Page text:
The IT-staff is generally very important for hackers as they have access to critical It-infrastructure. Obtaining their credentials is much more valuable than getting a password for an ordinary user.

75% Hacker Success when Combining Vishing and Phishing!

What can a competent hacker expect to achieve with a vishing campaign against a specific target? Is it at all realistic that social engineering with phones will get the desired results?

To assess the scope of the problem, Group-IB carried out a social engineering penetration testing project:

Hacker success rate image pervcentage vishing

“Of the more than 100 social engineering testing projects we conducted in 2020, we discovered that voice calls ("vishing") were more effective than phishing emails with links to fake resources or executable attachments. Vishing, which had a success rate of 37%, is particularly effective because victims do not usually expect these calls”….” Vishing combined with phishing (with both a link to a fake resource and an executable attachment) delivered ultimate efficiency: 75% of our social engineering testing attacks were successful in 2020.


Do we really understand what this 75-percentage means? To me it means that a criminal can get information about critical infrastructure, other employees, and their passwords at a very low cost – and no real risk at this stage. Data breaches is a business now, and the hackers’ efforts are directed where the best price/performance can be achieved. This success rate of 37% or 75% explains the 550% growth of vishing.

50% of Data Breaches can be Attributed to Leaked Credentials

What are the social engineers hoping to get from their activity? Passwords!

Alex Weinert (Director of Identity Security at Microsoft) states: “Remember that all your attacker cares about is stealing passwords...That’s a key difference between hypothetical and practical security.” 

The very first summary illustration in the Verizon 2022 DBIR: stated 50% of data breaches can be attributed to leaked credentials (passwords).

This confirms numerous other studies proving that the hackers need passwords as one piece of their puzzle. Password Policies to prevent that users make easy-to-guess passwords are extremely important. But if the hackers use social engineering, then they get even the complex passwords! Protection of passwords must include protective actions against social engineering.

Verizon DBIR Stats 2022

78% of IT Service Desk Managers Fear a Password Breach

A few years back Service Desk Institute (SDI) conducted a survey amongst their members funded by us. 78% of the managers feared that a criminal can persuade their staff to give away a password.

The question: “In spite of your authentication process, do you think it is possible for a criminal (internal or external) to get a password for a legitimate user’s account?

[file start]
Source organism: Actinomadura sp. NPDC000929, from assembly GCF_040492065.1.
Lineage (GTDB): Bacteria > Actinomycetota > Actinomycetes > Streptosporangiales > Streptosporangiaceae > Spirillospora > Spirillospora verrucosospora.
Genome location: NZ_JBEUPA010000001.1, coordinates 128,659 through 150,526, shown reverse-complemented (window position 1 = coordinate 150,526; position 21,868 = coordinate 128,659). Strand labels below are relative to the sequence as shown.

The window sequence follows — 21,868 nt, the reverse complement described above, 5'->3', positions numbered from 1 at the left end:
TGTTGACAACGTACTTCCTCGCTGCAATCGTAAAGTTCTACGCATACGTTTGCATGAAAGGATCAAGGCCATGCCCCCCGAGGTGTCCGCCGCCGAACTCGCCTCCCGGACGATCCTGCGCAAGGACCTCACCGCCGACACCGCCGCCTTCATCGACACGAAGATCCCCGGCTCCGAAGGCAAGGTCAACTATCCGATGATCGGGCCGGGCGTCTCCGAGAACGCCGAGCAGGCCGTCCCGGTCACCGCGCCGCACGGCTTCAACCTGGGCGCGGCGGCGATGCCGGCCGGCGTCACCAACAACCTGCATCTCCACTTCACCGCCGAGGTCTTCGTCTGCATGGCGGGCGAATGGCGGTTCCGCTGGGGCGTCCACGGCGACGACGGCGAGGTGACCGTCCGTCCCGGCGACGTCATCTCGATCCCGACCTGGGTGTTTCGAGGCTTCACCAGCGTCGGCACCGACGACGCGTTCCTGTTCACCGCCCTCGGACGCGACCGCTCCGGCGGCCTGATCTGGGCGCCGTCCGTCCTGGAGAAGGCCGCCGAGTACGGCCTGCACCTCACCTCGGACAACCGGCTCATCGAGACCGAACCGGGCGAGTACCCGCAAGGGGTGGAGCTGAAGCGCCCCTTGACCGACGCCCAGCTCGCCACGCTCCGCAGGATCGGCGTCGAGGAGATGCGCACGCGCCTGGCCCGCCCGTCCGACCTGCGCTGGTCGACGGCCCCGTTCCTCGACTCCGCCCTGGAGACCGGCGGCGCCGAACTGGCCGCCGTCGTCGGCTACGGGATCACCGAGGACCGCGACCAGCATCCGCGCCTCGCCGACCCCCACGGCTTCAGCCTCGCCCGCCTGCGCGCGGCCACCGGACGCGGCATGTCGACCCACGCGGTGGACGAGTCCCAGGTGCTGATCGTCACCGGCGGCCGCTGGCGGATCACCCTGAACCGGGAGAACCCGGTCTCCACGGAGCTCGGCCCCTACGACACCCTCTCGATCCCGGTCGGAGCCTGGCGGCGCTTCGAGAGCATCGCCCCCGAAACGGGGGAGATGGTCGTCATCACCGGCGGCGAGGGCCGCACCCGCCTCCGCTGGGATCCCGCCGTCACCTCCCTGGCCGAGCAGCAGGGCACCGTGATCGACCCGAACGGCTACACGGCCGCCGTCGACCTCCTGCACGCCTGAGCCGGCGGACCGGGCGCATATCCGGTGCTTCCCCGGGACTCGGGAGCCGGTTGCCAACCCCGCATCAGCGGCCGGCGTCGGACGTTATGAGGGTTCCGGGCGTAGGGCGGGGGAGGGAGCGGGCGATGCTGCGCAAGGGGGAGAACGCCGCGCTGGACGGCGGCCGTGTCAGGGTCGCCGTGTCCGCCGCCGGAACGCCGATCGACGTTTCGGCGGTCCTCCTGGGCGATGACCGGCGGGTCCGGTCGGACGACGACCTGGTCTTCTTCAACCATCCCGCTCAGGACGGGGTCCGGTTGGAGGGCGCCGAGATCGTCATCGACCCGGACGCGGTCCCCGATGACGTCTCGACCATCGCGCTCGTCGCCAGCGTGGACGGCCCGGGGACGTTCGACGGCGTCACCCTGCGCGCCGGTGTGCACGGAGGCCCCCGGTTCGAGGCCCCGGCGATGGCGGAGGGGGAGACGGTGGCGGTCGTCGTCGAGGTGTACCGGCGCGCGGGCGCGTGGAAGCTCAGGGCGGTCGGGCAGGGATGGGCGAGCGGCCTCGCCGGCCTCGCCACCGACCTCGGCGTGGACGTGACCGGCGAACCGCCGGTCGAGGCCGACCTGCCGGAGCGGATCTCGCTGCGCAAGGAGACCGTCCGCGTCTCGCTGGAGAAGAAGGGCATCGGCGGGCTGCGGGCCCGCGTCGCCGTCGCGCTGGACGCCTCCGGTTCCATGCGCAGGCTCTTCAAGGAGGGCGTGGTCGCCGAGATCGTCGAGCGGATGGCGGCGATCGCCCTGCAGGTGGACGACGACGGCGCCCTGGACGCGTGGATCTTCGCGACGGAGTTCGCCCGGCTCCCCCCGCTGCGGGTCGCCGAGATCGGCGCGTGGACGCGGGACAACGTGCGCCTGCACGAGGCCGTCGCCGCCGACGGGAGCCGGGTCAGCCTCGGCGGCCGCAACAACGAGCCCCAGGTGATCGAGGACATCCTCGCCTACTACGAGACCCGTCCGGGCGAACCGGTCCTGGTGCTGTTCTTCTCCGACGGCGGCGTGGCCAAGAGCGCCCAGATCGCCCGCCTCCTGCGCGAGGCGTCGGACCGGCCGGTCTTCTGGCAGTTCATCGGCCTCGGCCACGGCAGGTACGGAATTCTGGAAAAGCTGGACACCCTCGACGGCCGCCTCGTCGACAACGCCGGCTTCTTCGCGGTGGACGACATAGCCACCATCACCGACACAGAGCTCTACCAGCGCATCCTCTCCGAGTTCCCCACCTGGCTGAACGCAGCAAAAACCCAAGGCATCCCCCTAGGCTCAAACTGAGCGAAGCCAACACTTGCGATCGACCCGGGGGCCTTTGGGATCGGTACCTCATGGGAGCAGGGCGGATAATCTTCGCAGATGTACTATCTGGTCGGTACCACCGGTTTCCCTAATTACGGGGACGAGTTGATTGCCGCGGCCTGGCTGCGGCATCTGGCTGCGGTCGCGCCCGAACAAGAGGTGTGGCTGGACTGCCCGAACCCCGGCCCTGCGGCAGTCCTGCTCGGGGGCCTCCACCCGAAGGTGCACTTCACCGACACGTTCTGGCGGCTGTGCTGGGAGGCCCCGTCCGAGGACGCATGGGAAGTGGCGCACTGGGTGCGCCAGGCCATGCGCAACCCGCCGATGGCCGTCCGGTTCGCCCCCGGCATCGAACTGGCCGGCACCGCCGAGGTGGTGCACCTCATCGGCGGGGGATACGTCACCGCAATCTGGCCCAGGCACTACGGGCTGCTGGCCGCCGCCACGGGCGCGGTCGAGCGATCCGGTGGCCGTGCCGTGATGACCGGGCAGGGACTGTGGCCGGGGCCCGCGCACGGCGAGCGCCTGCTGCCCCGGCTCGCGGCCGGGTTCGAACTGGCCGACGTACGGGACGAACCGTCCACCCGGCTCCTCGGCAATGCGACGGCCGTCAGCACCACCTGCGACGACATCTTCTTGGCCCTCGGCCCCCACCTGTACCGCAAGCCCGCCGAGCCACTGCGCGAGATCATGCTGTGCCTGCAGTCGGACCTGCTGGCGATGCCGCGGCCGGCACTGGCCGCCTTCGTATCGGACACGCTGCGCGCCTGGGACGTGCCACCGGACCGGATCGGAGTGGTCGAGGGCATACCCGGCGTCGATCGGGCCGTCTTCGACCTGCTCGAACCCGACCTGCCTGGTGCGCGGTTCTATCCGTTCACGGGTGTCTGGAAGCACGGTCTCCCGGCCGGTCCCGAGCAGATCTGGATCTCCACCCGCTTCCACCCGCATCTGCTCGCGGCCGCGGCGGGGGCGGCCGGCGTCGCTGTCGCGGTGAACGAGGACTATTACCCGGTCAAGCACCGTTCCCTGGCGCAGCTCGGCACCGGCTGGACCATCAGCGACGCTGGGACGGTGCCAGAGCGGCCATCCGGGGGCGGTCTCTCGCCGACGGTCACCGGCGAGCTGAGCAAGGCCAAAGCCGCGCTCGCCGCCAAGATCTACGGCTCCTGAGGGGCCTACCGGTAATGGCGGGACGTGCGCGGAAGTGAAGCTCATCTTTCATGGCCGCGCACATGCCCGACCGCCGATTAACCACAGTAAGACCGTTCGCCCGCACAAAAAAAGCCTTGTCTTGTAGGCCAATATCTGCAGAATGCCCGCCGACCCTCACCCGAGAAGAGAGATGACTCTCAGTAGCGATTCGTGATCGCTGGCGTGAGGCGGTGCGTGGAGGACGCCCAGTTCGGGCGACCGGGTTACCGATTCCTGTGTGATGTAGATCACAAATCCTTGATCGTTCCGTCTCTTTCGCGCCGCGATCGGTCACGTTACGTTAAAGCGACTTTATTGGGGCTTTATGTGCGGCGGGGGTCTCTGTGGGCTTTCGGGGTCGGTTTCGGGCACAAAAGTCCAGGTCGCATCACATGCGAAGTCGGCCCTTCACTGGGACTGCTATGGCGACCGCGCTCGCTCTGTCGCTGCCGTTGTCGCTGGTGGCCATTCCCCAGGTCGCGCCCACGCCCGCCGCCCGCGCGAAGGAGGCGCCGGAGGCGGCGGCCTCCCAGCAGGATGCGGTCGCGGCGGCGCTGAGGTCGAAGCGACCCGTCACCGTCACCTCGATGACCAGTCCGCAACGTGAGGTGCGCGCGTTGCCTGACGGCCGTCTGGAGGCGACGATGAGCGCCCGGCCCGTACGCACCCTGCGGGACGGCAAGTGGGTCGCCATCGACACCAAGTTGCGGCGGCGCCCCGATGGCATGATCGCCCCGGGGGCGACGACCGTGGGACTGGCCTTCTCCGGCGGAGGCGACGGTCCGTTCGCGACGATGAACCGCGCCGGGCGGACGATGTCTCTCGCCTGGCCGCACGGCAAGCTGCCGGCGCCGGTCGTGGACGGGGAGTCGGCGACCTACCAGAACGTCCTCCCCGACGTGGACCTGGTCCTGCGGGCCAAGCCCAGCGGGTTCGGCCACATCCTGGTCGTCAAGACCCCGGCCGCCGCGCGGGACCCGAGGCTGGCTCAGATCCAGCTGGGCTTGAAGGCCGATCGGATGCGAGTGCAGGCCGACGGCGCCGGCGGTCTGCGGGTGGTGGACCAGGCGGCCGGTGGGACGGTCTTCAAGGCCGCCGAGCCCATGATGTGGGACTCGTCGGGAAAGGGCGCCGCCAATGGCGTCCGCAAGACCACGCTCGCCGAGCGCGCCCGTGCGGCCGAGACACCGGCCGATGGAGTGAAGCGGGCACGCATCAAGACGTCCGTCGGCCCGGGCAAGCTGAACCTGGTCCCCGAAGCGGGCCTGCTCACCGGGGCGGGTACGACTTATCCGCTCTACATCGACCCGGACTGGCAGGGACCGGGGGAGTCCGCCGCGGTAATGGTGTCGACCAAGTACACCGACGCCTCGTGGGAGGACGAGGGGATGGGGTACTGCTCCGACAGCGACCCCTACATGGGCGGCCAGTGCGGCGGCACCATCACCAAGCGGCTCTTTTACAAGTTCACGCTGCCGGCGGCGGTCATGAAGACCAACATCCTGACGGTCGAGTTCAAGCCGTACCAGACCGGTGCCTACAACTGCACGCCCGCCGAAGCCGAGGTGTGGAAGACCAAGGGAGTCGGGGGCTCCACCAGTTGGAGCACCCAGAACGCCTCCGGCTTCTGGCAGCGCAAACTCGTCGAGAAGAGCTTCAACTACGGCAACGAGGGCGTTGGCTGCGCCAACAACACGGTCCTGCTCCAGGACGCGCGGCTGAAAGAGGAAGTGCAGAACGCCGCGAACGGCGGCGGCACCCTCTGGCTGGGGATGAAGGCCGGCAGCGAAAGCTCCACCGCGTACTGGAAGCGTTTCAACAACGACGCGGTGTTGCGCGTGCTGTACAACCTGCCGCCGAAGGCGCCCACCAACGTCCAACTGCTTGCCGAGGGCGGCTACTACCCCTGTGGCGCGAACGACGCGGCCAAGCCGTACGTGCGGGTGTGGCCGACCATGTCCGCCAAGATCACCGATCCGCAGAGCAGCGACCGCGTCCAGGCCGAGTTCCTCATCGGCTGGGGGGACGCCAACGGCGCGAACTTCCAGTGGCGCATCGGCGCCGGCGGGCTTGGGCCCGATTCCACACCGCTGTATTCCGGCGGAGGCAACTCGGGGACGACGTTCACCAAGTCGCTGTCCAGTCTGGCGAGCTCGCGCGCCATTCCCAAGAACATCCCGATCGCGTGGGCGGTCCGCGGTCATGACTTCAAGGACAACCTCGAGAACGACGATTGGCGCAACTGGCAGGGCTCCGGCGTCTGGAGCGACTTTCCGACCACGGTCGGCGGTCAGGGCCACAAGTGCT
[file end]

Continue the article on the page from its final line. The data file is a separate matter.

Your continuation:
Of those who answered with YES or NO, a surprising 78% say YES. Only 22% are confident that their staff has strong enough procedures and training not to be victims of social engineering

Indeed, 14% had done all they can but realize that the risk remains. This is probably how it is when humans with emotions control a process!

The Art of Deception book

It's worth remembering what the well-known white-hat ethical hacker Kevin Mitnick writes in his book “The art of deception”: “Why should an attacker spend hours trying to break in, when he instead can do it with a simple phone call?”

71.6% shutdown rate on vishing calls after a 4 years’ improvement program

The most recommended mitigation against vishing is training of the employees. The IT security consulting group Social-Engineer,LLC has published a case study from one of their assignments at a customer of app 18,000 employees.

Initially tests found a compromise rate of 46% and a 36% shutdown rate. After 4 years’ engagement dramatic improvements were observed: 28.3% compromise rate and 71.6% shutdown rate.

The case illustrates that awareness and training can achieve significant improvements. But it also tells us that a hacker dedicated to the task with persistence can get results. It is extremely difficult to predict and control human interactions.

36% of Users can’t Verify themselves with Answers to Challenge Questions

If a user has access to his corporate network, and you need to verify him on the phone, you can send him an email and ask him to read out the text or number you send. But if he has forgotten the password or claims he has (as in a forgotten password situation) and too is without access to his corporate email, how can the user then verify his identity?

If you ask a supporter in the service desk how often a special method of verification is successful, we have the risk, that the supporter in sympathy for the user “helps” a bit, simply because the supporter wants to help.

We have found objective facts from customers’ experience with self-service of password solutions, where everything is logged in the verification process. We have analyzed more than 32,000 self-service transactions from our customers, to see what the user herself can contribute with in the verification steps. The FastPass self-service solution for password reset in most installations allow the user to select between multiple verification methods – in many cases they must use 2 factors to reset the password.

In the logs we can see if a user tries using a method and then fails. They might then try another test or call the service desk.

user verification success rate graph

We can see that users in 36% of the cases can’t remember the correct answers to their challenge questions.

The use of TOTP tokens has however a success rate of 95%. In most cases the tokens reside on the user’s smart phone. Using a TOTP or a Push based app can be an excellent proof of verification.

It happens however that the user’s phone is lost or forgotten, and you still want them back in work or assist them with important data for their task. Then you have to find other ways to verify them on the phone.

A social engineer will either spoof a phone number or claim it is forgotten, when he calls for passwords or information. So, you must be able to distinguish between the legitimate user and the false user.